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The Río Marañón Is Moving: Dam Construction in a Volatile Landscape

By expedition members, Alice Hill and Jaime Goode On a tight curve on a dirt road, rock fall spat off the top of the 30-foot bank, pelting the road. By the looks of the piles of debris in the carriageway, it had been doing this for hours. Rockslides seemed to be a normal occurrence along the...

By expedition members, Alice Hill and Jaime Goode

On a tight curve on a dirt road, rock fall spat off the top of the 30-foot bank, pelting the road. By the looks of the piles of debris in the carriageway, it had been doing this for hours. Rockslides seemed to be a normal occurrence along the road to the Río Marañón in Peru’s Andean Cordillera Blanca.   This landscape is active!

The proposed 300 MW Rupac dam site lies at the site of an old bridge where the Río Marañón exits the inner gorge. The canyon walls can be used to buttress the impoundment while the relative openness of the valley downstream facilitates access to the site for construction. Photo: Christian Martin

We were a team of 15 – scientists, writers, a videographer, lawyer, doctor, river guides, entrepreneurs, environmental planner and energy expert – from five countries that set out to run 620 km of the Río Marañón, the headwater stem to the globally important Amazon River. Río Marañón is subject to 20 proposed dams, two of which are approved. Construction of these dams would dissect the free flowing Río Marañón into a series of pools and drops to produce energy to fuel the hungry and growing mining sector in Peru.

With the support of National Geographic’s Committee for Research and Exploration our team had two main objectives – first to document our expedition through film and photography, and second to leverage our scientific and river-running expertise to collect baseline data along the river corridor prior to dam construction. With little-to-no information currently available relating to the Río Marañón corridor, a baseline data set initiates a data record and allows for evaluating impacts after major land use or river change.

Sampling water quality.
Graduate student and hydrologist Alice Hill samples water quality on a pristine tributary in the pongos section of the Marañón. Photo: Christian Martin

In addition to challenging class II-V whitewater and towering canyon walls we found a highly erosive landscape whereby nearly every tributary catchment presented a recent sediment loading event, either through a catastrophic landslide or more simply through daily deposited sand and gravel carried in the river’s flow. The steep gradient of the Upper Marañón provides the energy to move the load. The result is massive sediment transport downstream into the jungle and the lower lying Amazon river system. What happens when a concrete blockade impedes this transport and forces the settling out of sediment in artificial reservoirs in the upper canyons instead of eventually at the Amazon Delta?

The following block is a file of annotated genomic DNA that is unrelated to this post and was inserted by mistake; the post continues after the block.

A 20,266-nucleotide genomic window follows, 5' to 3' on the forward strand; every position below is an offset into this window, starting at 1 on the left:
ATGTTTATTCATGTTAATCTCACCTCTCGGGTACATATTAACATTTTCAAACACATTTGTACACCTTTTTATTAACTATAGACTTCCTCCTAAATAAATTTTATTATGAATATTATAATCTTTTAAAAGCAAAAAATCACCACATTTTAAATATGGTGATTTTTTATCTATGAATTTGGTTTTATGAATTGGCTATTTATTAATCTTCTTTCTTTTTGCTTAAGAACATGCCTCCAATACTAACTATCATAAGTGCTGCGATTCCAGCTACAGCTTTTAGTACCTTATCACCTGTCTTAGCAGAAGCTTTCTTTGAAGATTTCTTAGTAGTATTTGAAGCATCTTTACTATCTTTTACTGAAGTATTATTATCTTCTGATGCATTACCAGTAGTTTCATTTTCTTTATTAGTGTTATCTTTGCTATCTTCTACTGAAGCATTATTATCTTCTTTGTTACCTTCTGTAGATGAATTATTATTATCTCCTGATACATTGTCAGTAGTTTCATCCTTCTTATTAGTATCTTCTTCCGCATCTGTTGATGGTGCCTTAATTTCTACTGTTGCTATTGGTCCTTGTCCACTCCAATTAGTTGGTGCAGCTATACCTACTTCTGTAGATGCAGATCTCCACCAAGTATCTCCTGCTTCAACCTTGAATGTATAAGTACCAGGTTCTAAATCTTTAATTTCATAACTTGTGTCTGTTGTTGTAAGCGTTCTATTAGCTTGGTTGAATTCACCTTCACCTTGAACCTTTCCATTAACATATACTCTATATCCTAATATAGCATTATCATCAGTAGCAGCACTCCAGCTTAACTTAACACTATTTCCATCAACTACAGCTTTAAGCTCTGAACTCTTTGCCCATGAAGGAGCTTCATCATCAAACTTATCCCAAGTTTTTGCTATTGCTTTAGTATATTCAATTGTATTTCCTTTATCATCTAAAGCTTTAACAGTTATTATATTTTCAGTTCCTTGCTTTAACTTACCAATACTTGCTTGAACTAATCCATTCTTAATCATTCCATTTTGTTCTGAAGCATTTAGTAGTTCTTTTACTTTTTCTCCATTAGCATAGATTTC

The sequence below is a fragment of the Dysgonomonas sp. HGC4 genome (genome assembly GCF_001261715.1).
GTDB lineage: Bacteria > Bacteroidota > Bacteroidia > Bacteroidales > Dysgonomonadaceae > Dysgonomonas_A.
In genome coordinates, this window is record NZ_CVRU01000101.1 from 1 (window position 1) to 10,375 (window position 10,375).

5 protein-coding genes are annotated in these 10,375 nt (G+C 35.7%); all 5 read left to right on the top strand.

Invertebrate samples from the Río Marañón corridor.
Peruvian biologist Jorge Peralta displays invertebrate samples collected along the Río Marañón corridor between Chagual and Balsas. Despite the Marañón’s biologic importance as a feeder system to the Amazon basin, the Museo de Historia Natural (Natural History Museum) in Lima has never had the financial resources to send scientists to the Marañón. Federal funding for science and research in Peru is all but non-existent. Photo: Christian Martin

Unlike rigid dam infrastructure the people of the Marañón valley have become highly flexible to accommodate the active geologic character of the region through its oscillating dry-to-monsoon seasons for hundreds of years. Along the Marañón corridor we met an aware and educated series of subsistence farmers and communities that had very defined opinions about the future of the Marañón.   Some thought it would bring new opportunity, while most saw a future lacking sense of place, an anchored community, and a relocation plan that offered highly compromised quality of life. The river is the lifeblood that courses through the agricultural communities of the valley, and without its proximity, quality and flow the Marañón way of life would literally dry up.

Anti-dam sign.
Tupen Grande, a small riverside community, will be flooded out by the reservoir from Chadin II, an already approved hydropower dam. Most buildings and homes in Tupen Grande are used as signs like this one protesting the dam and associated nearby mega mining: “Say no to displacement (disappearance) of our towns, say no to contaminating the environment!” Photo: Christian Martin

Our expedition exited the river in the warm and humid low lying jungle, winding its way out of the valley in vehicle until the Marañón’s fickle nature presented once again. A mudslide oozed out of a small creek bed and covered the two lane road with feet of sludgy mud, blocking the road for several hours.

We walked up to the slide site passing hundreds of people waiting patiently for an opportunity to pass. An ice cream truck vendor attended a line of customers, opportunistically selling to a predictable captive market because the mudslide happens every day.   This is a way of life for the communities along the Marañón. The hillslopes fall away, roads get blocked, bulldozers arrive to scoop the mud into the river, and life adjusts. For us, it was a fitting full circle to our experience with this volatile river system. This geologic instability is cause for concern about hydropower development on the Marañón.

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Meet the Author

Jen Shook
Jen Shook works at National Geographic in the department that awards research, conservation, and exploration grants. Jen’s background is in archaeology and photojournalism. She loves supporting the important work National Geographic explorers do around the world and enjoys occasionally being an explorer too.